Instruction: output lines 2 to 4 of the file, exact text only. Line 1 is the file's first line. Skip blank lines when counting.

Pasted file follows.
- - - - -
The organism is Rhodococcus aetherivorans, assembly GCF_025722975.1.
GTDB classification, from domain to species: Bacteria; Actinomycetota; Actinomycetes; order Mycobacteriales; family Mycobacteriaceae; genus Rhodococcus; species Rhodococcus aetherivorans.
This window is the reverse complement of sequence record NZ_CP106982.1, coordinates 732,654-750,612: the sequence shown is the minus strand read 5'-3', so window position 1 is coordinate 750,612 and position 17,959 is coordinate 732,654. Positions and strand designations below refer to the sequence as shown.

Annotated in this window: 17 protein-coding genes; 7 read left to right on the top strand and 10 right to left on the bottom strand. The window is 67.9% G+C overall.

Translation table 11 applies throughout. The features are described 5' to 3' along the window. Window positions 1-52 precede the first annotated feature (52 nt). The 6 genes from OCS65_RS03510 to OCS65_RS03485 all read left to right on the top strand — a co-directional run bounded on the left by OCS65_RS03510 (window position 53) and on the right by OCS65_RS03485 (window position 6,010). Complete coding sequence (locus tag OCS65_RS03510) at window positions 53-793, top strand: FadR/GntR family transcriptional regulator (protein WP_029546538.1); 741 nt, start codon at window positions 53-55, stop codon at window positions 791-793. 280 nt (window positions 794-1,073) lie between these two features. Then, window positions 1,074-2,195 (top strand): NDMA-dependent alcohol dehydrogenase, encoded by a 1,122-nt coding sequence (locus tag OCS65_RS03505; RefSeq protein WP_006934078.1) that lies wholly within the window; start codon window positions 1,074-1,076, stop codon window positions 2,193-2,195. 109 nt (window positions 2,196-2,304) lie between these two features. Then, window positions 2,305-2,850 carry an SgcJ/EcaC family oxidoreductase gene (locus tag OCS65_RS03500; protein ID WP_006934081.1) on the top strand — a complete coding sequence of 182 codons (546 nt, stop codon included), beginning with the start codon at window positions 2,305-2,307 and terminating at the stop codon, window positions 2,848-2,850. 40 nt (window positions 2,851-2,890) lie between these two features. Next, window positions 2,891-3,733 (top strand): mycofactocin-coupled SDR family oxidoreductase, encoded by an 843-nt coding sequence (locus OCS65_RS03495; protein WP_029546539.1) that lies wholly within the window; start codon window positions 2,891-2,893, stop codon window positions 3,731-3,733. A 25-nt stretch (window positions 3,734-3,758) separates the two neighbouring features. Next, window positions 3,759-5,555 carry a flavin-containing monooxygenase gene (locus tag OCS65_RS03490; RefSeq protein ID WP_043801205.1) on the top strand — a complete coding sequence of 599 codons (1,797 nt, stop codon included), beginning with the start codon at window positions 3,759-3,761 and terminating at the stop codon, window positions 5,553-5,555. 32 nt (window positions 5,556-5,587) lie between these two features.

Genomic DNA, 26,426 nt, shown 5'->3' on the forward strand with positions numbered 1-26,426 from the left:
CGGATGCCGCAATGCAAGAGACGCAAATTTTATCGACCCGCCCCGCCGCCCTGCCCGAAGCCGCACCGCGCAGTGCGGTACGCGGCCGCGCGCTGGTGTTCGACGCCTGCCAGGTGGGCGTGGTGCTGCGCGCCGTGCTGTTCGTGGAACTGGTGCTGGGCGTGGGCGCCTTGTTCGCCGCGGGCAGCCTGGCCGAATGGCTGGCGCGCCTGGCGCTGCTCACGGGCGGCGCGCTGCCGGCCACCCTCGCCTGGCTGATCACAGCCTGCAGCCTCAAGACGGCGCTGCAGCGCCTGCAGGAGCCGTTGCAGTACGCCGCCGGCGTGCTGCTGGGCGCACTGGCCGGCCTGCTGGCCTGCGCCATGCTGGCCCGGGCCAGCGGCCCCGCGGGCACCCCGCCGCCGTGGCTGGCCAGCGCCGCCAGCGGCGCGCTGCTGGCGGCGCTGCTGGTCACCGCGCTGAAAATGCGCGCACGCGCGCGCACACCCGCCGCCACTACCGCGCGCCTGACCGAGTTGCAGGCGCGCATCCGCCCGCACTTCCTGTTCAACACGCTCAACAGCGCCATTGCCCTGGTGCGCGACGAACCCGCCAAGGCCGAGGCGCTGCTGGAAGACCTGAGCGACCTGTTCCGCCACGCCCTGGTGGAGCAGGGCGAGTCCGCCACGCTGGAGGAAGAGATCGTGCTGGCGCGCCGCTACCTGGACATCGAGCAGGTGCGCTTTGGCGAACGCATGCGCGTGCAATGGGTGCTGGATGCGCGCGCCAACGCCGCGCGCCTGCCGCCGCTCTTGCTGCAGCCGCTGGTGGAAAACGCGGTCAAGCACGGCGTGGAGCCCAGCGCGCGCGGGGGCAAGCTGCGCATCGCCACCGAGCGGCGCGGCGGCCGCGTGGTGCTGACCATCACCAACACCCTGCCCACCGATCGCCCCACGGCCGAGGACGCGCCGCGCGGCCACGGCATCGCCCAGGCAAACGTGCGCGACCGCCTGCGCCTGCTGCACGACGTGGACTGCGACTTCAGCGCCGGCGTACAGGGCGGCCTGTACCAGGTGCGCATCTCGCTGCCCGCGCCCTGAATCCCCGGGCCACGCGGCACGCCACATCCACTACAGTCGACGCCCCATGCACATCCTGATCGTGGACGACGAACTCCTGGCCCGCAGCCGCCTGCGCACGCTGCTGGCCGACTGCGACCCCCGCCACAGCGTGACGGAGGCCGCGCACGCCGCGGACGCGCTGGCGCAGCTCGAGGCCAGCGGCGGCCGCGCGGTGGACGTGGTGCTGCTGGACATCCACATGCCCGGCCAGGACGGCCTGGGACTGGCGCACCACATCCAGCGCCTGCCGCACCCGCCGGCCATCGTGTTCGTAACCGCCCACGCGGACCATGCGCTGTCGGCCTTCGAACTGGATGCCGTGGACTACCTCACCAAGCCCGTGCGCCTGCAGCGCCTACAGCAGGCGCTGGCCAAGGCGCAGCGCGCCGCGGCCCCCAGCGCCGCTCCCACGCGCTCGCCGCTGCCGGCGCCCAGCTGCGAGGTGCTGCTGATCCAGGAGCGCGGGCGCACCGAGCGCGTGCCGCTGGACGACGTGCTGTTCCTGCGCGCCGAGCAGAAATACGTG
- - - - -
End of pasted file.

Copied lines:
GTDB classification, from domain to species: Bacteria; Actinomycetota; Actinomycetes; order Mycobacteriales; family Mycobacteriaceae; genus Rhodococcus; species Rhodococcus aetherivorans.
This window is the reverse complement of sequence record NZ_CP106982.1, coordinates 732,654-750,612: the sequence shown is the minus strand read 5'-3', so window position 1 is coordinate 750,612 and position 17,959 is coordinate 732,654. Positions and strand designations below refer to the sequence as shown.

Annotated in this window: 17 protein-coding genes; 7 read left to right on the top strand and 10 right to left on the bottom strand. The window is 67.9% G+C overall.